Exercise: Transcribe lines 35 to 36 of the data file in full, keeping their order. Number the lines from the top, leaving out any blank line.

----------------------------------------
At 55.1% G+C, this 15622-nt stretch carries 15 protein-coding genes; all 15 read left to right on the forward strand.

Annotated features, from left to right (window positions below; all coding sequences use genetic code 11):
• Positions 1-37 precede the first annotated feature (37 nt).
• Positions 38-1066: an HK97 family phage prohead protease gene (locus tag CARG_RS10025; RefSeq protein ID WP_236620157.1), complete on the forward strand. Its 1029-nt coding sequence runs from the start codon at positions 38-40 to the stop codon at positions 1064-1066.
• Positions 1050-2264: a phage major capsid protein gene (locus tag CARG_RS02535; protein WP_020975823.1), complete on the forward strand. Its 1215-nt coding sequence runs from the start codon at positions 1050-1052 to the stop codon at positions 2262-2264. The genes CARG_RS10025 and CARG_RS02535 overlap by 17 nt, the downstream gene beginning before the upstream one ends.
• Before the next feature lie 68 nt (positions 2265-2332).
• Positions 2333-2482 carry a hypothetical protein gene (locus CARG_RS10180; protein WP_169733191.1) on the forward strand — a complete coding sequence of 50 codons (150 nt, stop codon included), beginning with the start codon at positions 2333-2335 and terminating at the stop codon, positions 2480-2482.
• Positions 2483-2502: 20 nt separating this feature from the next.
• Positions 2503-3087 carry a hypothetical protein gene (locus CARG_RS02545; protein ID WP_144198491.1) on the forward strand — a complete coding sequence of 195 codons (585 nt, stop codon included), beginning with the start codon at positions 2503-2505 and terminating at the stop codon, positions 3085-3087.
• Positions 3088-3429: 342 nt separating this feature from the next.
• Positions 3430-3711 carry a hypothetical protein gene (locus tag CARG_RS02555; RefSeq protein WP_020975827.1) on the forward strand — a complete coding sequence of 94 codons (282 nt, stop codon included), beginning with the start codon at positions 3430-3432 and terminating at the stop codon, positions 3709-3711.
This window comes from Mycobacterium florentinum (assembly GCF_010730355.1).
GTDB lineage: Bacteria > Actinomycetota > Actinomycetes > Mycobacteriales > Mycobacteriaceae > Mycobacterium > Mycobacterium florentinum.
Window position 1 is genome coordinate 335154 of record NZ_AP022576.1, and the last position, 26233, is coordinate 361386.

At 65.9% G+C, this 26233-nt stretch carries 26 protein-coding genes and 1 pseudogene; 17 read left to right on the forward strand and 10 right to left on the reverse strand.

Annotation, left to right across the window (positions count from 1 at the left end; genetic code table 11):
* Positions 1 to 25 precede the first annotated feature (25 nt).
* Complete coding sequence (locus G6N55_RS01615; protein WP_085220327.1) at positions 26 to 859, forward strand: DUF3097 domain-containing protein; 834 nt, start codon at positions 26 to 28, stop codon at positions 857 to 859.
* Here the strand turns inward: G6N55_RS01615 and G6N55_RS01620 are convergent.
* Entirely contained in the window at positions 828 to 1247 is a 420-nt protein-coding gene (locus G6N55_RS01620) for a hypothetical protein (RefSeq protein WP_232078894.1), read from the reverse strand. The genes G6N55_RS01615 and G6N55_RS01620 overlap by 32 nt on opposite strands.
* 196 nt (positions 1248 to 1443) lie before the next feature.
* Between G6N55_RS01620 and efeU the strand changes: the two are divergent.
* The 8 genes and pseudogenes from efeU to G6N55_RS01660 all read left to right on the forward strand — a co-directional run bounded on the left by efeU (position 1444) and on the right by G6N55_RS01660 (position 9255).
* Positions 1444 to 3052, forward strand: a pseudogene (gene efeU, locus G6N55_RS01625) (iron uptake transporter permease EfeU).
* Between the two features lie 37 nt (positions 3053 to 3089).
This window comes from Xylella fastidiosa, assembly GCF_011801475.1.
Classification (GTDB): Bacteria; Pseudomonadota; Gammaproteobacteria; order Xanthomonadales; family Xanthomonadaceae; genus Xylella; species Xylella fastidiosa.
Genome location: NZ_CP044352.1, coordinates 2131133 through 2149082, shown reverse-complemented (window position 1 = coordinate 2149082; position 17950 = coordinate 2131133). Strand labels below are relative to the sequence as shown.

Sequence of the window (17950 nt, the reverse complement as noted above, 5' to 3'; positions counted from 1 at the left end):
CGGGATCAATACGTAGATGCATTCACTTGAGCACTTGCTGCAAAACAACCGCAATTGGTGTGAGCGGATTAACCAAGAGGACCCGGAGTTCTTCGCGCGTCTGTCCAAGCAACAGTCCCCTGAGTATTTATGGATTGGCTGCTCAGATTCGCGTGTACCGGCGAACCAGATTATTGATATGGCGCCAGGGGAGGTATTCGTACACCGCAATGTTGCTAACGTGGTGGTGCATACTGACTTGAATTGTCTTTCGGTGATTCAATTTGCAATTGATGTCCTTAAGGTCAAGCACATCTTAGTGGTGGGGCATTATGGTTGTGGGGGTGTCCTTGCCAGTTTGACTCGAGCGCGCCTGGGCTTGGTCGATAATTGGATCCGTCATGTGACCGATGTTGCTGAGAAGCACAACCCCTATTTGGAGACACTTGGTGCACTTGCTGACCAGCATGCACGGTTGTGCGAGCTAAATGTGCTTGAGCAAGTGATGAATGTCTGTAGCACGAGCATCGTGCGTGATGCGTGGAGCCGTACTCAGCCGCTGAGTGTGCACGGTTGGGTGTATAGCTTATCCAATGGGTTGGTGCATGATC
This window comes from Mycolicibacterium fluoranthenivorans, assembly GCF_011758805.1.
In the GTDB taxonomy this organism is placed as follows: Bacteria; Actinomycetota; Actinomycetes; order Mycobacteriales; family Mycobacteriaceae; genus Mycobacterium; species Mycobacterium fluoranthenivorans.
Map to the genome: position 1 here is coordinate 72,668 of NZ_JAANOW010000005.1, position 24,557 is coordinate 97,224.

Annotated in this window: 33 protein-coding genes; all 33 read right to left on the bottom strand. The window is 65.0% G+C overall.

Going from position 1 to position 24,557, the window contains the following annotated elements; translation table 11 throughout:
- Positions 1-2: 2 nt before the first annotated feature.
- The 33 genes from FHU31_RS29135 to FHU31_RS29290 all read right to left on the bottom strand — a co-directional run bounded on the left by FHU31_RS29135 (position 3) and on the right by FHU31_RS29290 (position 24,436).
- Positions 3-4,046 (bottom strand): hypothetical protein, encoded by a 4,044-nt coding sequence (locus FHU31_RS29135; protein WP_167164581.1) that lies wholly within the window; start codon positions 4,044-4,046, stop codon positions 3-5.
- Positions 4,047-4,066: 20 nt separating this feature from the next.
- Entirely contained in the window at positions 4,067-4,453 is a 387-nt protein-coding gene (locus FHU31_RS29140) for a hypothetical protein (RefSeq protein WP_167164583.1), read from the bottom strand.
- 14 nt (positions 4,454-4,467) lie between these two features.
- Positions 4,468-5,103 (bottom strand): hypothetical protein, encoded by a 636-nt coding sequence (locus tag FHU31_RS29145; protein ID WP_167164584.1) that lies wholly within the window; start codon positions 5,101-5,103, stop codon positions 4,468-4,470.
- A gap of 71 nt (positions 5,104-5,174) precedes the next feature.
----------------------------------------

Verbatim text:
Going from position 1 to position 24,557, the window contains the following annotated elements; translation table 11 throughout:
- Positions 1-2: 2 nt before the first annotated feature.